Both the X30 and the E-1 have been discontinued, but can regularly be found used on ebay. The E-1 was replaced by the Olympus E-3, while the X30 does not have a direct successor. Further information on the two cameras (e.g. user guides, manuals), as well as related accessories, can be found on the official Fujifilm and Olympus websites.

Review summary

So what conclusions can be drawn? Is the Fujifilm X30 better than the Olympus E-1 or vice versa? A synthesis of the relative strong points of each of the models is listed below.

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Advantages of the Fujifilm X30:

  • More detail: Offers more megapixels (12 vs 4.9MP) with a 56% higher linear resolution.
  • Maximized detail: Lacks an anti-alias filter to exploit the sensor's full resolution potential.
  • Broader imaging potential: Can record not only still images but also 1080/60p movies.
  • Better live-view autofocus: Features on-sensor phase-detection for more confident autofocus.
  • More framing info: Has an electronic viewfinder that displays shooting data.
  • Larger screen: Has a bigger rear LCD (3.0" vs 1.8") for image review and settings control.
  • More detailed LCD: Has a higher resolution rear screen (920k vs 134k dots).
  • More flexible LCD: Has a tilting screen for odd-angle shots in landscape orientation.
  • Faster burst: Shoots at higher frequency (12 vs 3 flaps/sec) to capture the decisive moment.
  • Ready to shoot: Comes with a built-in lens, while the E-1 requires a separate lens.
  • More compact: Is smaller (119x72mm vs 141x104mm) and thus needs less room in the bag.
  • Less heavy: Is lighter even though it comes with a built-in lens (unlike the E-1).
  • Easier travel charging: Can be conveniently charged via its USB port.
  • Sharper images: Has hand-shake reducing image stabilization built-in.
  • Easier fill-in: Is equipped with a small onboard flash to brighten deep shadow areas.
  • Easier file upload: Has wifi built in for automatic backup or image transfer to the web.
  • More affordable: Was introduced at a lower price, despite coming with a built-in lens.
  • More modern: Reflects 11 years and 2 months of technical progress since the E-1 launch.

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Arguments in favor of the Olympus E-1:

  • Better moiré control: Has an anti-alias filter to avoid artificial patterns to appear in images.
  • Brighter framing: Features an optical viewfinder for clear, lag-free composition.
  • Larger viewfinder image: Features a viewfinder with a higher magnification (0.48x vs 0.43x).
  • Easier setting verification: Features a control panel on top to check shooting parameters.
  • More flexible: Makes it possible to change lenses and thus to use specialty optics.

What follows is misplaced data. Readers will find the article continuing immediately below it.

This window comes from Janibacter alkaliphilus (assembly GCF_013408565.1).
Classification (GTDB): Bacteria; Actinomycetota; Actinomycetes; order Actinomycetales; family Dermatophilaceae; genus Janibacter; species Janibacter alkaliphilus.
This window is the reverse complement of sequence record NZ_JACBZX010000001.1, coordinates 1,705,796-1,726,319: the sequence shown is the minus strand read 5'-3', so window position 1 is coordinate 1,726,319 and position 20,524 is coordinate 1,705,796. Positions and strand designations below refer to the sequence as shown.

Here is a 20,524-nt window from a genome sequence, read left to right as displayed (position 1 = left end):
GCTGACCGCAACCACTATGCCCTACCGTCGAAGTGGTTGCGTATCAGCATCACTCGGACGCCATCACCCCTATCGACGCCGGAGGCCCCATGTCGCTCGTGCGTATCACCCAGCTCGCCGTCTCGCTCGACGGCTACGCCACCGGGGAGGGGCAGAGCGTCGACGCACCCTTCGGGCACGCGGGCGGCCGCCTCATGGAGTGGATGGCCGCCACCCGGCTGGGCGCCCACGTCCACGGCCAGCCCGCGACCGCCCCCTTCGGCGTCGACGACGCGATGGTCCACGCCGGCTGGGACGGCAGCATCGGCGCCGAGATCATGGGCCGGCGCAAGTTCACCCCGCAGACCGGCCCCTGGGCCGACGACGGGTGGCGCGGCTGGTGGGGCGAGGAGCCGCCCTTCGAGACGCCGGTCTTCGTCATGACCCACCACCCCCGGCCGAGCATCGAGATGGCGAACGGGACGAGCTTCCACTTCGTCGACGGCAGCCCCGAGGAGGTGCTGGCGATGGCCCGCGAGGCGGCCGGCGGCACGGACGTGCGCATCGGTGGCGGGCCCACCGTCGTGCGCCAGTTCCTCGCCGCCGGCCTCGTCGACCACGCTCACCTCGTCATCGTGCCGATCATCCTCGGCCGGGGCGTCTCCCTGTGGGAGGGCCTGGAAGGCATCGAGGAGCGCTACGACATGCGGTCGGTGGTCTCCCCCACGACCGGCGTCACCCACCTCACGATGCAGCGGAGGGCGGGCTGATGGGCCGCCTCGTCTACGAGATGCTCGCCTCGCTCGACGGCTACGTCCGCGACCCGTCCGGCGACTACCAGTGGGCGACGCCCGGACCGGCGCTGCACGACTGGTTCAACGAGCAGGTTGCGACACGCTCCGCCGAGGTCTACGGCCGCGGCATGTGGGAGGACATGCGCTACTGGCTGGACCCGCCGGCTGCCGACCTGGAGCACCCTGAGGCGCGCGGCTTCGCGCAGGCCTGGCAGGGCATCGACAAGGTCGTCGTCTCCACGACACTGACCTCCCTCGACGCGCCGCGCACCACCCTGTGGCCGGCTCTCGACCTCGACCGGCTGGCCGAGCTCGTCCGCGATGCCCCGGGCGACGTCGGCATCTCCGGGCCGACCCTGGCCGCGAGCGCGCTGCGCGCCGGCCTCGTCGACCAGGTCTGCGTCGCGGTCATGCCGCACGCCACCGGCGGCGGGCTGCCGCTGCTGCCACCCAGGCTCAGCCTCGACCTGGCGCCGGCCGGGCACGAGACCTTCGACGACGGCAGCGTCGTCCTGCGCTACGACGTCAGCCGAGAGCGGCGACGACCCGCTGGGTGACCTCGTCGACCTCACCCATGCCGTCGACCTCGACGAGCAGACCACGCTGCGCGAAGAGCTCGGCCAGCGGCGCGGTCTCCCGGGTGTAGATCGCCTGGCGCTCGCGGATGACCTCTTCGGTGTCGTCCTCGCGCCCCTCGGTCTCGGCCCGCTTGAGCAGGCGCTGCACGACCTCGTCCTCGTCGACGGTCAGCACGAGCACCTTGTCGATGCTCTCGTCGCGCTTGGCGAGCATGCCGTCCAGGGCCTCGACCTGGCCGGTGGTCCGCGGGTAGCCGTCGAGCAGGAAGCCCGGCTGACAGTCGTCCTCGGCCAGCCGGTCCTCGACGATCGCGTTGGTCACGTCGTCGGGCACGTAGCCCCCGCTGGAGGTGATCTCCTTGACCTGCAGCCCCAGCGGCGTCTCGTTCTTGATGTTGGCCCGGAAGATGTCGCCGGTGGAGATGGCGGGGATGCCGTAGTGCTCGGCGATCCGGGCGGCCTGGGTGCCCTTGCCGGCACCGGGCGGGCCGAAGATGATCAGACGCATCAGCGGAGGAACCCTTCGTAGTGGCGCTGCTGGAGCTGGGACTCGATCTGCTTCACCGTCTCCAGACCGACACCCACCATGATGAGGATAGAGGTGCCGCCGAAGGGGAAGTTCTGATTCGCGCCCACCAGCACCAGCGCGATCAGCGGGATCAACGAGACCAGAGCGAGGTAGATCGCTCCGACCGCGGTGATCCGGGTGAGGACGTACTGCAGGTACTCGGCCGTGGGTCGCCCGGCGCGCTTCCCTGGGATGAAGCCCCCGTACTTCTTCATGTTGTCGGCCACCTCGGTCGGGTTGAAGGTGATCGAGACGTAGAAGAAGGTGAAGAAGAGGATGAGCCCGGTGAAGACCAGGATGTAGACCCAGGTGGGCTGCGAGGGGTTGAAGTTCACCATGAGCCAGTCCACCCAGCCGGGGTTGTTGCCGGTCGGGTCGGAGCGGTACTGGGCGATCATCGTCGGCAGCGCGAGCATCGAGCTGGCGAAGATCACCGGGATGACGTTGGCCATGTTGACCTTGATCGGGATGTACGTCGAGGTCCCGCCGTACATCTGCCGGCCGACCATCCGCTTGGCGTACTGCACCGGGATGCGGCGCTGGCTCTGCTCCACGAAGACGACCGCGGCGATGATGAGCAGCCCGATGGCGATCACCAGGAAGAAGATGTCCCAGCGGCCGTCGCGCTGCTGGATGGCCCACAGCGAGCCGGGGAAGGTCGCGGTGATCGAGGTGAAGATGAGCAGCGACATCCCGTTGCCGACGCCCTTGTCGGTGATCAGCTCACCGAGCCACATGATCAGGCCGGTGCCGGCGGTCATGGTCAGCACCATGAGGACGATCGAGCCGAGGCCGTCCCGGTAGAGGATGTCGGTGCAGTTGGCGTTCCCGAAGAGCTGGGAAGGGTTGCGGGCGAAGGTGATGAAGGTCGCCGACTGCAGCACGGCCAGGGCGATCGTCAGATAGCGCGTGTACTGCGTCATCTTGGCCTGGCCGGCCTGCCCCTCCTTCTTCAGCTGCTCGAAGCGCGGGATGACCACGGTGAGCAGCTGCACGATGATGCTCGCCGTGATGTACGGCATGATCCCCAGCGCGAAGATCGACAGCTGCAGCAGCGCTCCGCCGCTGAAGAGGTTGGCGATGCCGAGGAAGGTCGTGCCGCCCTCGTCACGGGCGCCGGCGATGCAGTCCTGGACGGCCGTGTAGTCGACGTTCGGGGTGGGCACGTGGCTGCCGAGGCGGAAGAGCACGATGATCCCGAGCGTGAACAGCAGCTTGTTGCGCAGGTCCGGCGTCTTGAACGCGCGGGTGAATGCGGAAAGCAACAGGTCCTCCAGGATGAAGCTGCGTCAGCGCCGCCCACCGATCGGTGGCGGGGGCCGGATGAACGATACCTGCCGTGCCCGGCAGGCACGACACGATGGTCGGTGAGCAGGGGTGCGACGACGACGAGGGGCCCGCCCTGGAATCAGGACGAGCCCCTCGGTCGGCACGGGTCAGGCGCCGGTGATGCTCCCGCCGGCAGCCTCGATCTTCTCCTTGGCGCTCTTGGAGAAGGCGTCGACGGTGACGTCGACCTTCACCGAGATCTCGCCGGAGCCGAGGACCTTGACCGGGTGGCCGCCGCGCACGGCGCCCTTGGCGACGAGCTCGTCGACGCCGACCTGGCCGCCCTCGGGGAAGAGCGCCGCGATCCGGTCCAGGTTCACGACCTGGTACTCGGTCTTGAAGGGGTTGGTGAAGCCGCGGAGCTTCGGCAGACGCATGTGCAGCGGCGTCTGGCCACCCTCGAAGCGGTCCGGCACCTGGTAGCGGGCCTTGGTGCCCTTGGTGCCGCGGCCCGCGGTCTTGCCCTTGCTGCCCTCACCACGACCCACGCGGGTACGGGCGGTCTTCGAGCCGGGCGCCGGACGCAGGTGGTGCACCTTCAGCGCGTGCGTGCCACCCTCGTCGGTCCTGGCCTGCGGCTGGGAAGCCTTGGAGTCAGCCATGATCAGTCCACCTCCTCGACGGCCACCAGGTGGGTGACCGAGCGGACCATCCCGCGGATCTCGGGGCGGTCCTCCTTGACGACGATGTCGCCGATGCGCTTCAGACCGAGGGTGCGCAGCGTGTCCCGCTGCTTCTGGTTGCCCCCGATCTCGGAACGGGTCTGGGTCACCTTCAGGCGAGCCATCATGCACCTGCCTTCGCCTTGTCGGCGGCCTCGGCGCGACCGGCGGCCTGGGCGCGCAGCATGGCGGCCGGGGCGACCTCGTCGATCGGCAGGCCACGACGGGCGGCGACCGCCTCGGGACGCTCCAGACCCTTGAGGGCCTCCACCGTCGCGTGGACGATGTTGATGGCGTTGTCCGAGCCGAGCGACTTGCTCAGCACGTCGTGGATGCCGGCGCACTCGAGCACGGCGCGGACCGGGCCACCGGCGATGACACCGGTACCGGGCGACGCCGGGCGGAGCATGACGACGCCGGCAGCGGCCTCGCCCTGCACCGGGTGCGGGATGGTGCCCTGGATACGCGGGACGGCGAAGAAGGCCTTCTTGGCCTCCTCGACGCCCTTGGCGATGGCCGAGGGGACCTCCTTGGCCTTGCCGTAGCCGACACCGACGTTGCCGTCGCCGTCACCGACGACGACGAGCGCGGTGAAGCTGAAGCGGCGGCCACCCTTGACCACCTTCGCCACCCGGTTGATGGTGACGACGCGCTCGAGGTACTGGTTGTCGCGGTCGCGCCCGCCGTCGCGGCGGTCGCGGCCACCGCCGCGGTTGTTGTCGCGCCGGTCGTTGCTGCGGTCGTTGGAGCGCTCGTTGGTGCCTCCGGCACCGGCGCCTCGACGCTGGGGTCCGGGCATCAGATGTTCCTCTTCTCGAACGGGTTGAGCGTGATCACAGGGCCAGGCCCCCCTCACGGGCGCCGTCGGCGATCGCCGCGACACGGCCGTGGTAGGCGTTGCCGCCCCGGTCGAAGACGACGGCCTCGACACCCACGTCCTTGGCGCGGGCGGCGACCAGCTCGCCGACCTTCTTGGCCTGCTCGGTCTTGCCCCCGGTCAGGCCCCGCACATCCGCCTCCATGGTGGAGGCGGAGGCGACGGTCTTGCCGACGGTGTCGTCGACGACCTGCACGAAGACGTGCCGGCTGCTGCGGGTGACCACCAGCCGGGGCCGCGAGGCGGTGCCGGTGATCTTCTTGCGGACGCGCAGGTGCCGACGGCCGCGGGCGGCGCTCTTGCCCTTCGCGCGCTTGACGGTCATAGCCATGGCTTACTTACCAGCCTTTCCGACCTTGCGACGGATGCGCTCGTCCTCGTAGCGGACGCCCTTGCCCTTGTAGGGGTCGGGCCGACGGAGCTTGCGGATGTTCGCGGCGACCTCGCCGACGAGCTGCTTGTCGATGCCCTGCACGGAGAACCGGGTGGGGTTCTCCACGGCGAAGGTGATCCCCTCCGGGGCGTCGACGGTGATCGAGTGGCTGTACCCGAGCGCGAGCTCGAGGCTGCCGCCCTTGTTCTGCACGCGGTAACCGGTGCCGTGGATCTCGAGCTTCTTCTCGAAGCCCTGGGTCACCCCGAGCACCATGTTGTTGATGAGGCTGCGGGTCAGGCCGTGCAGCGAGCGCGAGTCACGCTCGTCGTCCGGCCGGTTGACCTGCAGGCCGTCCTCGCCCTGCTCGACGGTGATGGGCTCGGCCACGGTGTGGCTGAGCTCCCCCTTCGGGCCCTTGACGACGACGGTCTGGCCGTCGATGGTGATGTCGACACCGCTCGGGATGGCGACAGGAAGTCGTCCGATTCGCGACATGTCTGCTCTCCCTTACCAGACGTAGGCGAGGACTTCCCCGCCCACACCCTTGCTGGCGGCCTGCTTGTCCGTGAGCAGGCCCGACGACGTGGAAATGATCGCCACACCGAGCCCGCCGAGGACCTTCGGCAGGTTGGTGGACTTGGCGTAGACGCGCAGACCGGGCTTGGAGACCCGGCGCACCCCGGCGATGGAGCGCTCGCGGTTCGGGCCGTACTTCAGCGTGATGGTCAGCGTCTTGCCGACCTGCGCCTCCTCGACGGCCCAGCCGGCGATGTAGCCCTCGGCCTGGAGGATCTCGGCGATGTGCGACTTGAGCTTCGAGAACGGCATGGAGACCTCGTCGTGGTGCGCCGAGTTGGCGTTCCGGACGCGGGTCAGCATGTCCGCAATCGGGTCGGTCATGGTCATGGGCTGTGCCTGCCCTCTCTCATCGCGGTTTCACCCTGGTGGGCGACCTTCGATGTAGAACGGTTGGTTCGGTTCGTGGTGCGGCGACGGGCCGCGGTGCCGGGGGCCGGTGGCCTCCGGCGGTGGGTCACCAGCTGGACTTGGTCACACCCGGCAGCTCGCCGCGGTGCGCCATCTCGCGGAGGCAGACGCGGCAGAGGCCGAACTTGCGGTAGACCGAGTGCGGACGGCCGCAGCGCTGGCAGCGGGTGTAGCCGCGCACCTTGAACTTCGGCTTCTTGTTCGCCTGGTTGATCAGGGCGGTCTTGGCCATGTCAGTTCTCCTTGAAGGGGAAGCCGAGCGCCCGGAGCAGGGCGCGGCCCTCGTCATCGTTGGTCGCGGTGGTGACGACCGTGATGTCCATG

• Longer lasting: Gets more shots (750 versus 470) out of a single battery charge.
  • Better sealing: Is splash and dust sealed for shooting in inclement weather conditions.
  • Better studio light control: Has a PC Sync socket to connect to professional strobe lights.
  • Greater peace of mind: Features a second card slot as a backup in case of memory card failure.
  • More heavily discounted: Has been around for much longer (launched in June 2003).

If the count of individual advantages (bullet points above) is taken as a guide, the X30 is the clear winner of the match-up (18 : 10 points). However, the relevance of individual strengths will vary across photographers, so that you might want to apply your own weighing scheme to the summary points when reflecting and deciding on a new camera. A professional wedding photographer will view the differences between cameras in a way that diverges from the perspective of a travel photog, and a person interested in cityscapes has distinct needs from a macro shooter. Hence, the decision which camera is best and worth buying is often a very personal one.

X30 18:10 E-1

How about other alternatives? Do the specifications of the Fujifilm X30 and the Olympus E-1 place the cameras among the top in their class? Find out in the latest Best Travel-Zoom Camera and Best DSLR Camera listings whether the two cameras rank among the cream of the crop.

In any case, while the comparison of the spec-sheets of cameras can offer a general idea of their imaging potential, it remains incomplete and does no justice, for example, to the way the X30 or the E-1 perform in practice. User reviews, such as those found at amazon, can sometimes inform about these issues, but such feedback is often incomplete, inconsistent, and biased.

Expert reviews

This is why expert reviews are important. The following table reports the overall ratings of the cameras as published by some of the major camera review sites (amateurphotographer [AP], cameralabs [CL], digitalcameraworld [DCW], dpreview [DPR], ephotozine [EPZ], photographyblog [PB]). As can be seen, the professional reviewers agree in many cases on the quality of different cameras, but sometimes their assessments diverge, reinforcing the earlier point that a camera decision is often a very personal choice.